As children, we don’t have much choice in the foods we are provided and the habits we are taught to cultivate. This is why changing our diet is so difficult; you have to retrain your taste buds. Fortunately, this is completely doable, even if it’s a bit difficult.
We’re taking things step-by-step to help you transition to a healthier style of eating. Read on for your complete guide on how to love the taste of health foods!
Your Step-by-Step Guide
Decide on which changes you’d like to start with
Before you can build new habits, you need to look at your current eating patterns. Make a food log and, over the course of a week, write down everything you eat and when you eat it. If you like, color-code your information so you know which foods were meals, which were snacks, and maybe even which ones you ate when you knew you weren’t hungry.
Pick out certain foods, maybe just one or two at first, and decide to replace them with a healthier alternative
The reason we’re going through this step first is because we’re planning on introducing new foods. To avoid adding additional calories to your day, it’s probably a good idea to replace calories that you would have typically eaten anyway.
Decide on the health foods you want to learn to love
There are a lot of options here and many of them are shunned for their acidic, bitter, pungent, or seemingly tasteless profiles. Examples include: Lemon, vinegar, kale, spinach, arugula, quinoa, plain yogurt, and fatty fish.
Start chipping away at your aversion
Instead of forcing yourself through a plateful of kale, start training your taste buds to like the type of flavors in your chosen foods. For example, introduce more sour, bitter, and umami flavors into your diet. If you’re unfamiliar with umami, it’s the distinct taste you can find in foods like seaweed, miso, salmon, and hard cheeses like parmesan.1
How to Like Sour Foods
Start adding sour foods that you do enjoy to your diet.
If you want to eventually enjoy vinaigrette on your salad but you don’t like the acidity and sourness of it, regularly eating sour foods that you do like can build your tolerance for sour flavors. Here is a list of nutritious sour foods: 2,3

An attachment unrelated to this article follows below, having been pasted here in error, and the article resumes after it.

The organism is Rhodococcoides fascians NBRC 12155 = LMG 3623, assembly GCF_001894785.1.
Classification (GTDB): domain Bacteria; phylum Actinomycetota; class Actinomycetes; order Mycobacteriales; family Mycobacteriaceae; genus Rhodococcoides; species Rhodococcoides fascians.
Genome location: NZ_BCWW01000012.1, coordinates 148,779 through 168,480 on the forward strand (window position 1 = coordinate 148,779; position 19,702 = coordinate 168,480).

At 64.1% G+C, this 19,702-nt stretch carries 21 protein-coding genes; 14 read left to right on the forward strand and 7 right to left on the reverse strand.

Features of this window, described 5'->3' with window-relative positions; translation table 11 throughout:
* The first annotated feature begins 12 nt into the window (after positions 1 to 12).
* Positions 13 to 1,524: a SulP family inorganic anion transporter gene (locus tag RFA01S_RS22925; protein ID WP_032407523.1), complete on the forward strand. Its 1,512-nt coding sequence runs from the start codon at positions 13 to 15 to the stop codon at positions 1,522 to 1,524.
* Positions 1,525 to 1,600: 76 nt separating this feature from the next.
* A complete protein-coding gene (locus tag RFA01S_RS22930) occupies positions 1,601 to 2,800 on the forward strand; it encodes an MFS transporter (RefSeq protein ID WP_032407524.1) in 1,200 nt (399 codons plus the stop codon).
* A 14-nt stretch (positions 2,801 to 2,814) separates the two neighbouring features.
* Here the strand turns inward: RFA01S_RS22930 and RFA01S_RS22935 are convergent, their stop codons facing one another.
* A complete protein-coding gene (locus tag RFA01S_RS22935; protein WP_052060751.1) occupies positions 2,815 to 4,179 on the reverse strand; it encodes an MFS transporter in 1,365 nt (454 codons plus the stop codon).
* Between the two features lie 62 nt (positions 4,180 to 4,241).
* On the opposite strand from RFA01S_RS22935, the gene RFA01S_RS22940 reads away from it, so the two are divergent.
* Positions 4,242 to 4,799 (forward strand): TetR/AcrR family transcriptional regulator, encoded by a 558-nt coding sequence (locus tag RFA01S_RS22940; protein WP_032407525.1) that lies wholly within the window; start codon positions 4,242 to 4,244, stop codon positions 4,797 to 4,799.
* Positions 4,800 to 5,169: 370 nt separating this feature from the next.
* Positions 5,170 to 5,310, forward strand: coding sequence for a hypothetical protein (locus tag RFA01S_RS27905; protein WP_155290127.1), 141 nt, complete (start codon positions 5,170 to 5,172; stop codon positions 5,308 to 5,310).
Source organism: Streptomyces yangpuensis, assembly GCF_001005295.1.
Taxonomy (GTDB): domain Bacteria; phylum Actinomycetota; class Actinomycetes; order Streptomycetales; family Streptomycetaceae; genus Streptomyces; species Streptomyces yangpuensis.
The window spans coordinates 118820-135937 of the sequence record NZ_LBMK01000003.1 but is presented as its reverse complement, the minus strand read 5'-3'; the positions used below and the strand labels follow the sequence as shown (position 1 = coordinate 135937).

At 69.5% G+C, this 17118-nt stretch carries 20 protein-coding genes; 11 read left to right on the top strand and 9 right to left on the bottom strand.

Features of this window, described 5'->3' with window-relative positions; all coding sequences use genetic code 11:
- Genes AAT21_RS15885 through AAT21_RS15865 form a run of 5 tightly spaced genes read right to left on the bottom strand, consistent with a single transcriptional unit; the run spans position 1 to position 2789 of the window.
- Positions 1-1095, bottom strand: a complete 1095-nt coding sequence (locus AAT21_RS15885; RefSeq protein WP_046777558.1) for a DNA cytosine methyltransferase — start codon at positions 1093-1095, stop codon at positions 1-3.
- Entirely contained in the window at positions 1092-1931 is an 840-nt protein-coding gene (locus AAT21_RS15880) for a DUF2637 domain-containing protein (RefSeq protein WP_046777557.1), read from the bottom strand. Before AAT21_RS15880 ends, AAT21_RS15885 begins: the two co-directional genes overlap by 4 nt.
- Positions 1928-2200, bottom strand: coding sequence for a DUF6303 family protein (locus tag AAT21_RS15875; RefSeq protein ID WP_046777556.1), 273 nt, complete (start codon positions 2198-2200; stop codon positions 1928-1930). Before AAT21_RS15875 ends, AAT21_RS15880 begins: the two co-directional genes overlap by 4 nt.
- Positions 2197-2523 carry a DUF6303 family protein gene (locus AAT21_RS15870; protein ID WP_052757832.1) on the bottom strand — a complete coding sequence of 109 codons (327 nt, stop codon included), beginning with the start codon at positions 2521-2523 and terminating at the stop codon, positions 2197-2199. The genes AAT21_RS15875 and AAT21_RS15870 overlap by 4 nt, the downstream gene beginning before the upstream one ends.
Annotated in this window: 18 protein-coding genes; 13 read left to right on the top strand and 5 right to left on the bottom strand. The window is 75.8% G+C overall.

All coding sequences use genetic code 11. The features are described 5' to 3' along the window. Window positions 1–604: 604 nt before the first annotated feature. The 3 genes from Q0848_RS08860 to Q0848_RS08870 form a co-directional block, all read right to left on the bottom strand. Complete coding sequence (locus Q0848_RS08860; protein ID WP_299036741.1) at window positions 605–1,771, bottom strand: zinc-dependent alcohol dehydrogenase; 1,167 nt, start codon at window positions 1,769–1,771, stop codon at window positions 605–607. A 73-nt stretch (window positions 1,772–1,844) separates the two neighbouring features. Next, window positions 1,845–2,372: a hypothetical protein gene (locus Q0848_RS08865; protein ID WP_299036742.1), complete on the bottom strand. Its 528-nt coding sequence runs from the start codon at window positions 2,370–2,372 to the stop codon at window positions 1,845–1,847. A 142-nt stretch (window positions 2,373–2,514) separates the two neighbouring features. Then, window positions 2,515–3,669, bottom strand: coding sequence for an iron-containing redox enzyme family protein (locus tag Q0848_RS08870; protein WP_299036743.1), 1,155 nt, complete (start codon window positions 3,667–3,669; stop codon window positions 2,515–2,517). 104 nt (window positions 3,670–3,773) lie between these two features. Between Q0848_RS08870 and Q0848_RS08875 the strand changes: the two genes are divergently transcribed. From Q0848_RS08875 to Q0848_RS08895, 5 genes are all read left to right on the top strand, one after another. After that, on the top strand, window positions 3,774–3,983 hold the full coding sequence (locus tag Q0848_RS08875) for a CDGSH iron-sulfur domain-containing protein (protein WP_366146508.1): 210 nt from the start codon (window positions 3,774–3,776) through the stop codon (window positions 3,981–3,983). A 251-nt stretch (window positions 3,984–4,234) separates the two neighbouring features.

- Green grapes
- Green apples
- Plain Yogurt
How to Like Bitter Foods
Following the same principle as before, start incorporating bitter flavors that you do enjoy.
Here is a list of nutritious bitter foods.3,4 Choose one you’re comfortable with and slowly push the boundaries of what you’d normally eat until you arrive at a tolerance (and hopefully enjoyment) for the level of bitterness you want to achieve.
- Bok choy
- Bitter Melon
- Brussels sprouts
- Dandelion greens
- Citrus Peel
- Green Tea
- Dark chocolate
How to Like Umami Foods
Start Incorporating umami flavors
The umami flavor comes from a compound extracted from dry kelp.3 It is this flavor, and others like it, that have the savory taste you’ll find in many Oriental dishes. Here is a list of nutritious umami foods5 that you can add to your diet.
- Parmigiano Reggiano
Don’t Cut it Out, Change the Recipe
Another tactic is to learn to make your favorite dishes in ways that are healthier. Slowly substitute an ingredient or two, each time you make it, until you’ve crafted a healthier version of the same recipe! Here are some substitutions, straight from the Mayo Clinic, for commonly used recipe ingredients. For the full list, visit their post on Healthy recipes: A guide to ingredient substitutions.
Rolled Oats/Crushed Bran Cereal
Brown Rice/Bulgur/Pearl Barley/Wild Rice
Reduced Fat Milk/Fat Free Milk
Lean Ground Beef/Ground Chicken/Ground Turkey
Food is Fuel
Ultimately, you have to change your mind-set before you can change your taste buds. Food is what fuels your body. The more nutritious that fuel is, the better your body will feel and the more easily it can process what you put in. Gradually learning to enjoy flavors found in health foods is the key. So, take it slow, and work your way to a more nutritious lifestyle.
For help creating a meal plan, read our registered dietitian’s post on How to Create a Meal Plan. If you need help catering to picky kids and teens, read her post on How to Get Your Kids to Eat Right. To access our monthly blog post highlights, subscribe to our newsletter today!
- MasterClass. “What Is Umami? Learn About Umami and How to Incorporate Umami Flavors in Your Cooking – 2019.” MasterClass, MasterClass, 2 July 2019, www.masterclass.com/articles/what-is-umami-learn-about-umami-and-how-to-incorporate-umami-flavors-in-your-cooking#what-foods-are-good-example-of-umami.
- Reino, Nicole. “11 Sour Foods That Boost Endurance and Power.” ACTIVE.com, Active.com, 27 Oct. 2016, www.active.com/nutrition/articles/11-sour-foods-that-boost-endurance-and-power.
- Roper, Stephen D. “Signal Transduction and Information Processing in Mammalian Taste Buds.” SpringerLink, Springer-Verlag, 28 Apr. 2007, link.springer.com/article/10.1007/s00424-007-0247-x.
- Julson, Erica. “9 Bitter Foods That Are Good for You.” Healthline, 3 Sept. 2018, www.healthline.com/nutrition/bitter-foods.
- Raman, Ryan. “16 Healthy Foods Packed with Umami Flavor.” Healthline, 21 Jan. 2019, www.healthline.com/nutrition/umami-foods.
- Mayo Clinic Staff. “Your Guide to Healthy Ingredient Substitutions.” Mayo Clinic, Mayo Foundation for Medical Education and Research, 16 Oct. 2019, www.mayoclinic.org/healthy-lifestyle/nutrition-and-healthy-eating/in-depth/healthy-recipes/art-20047195.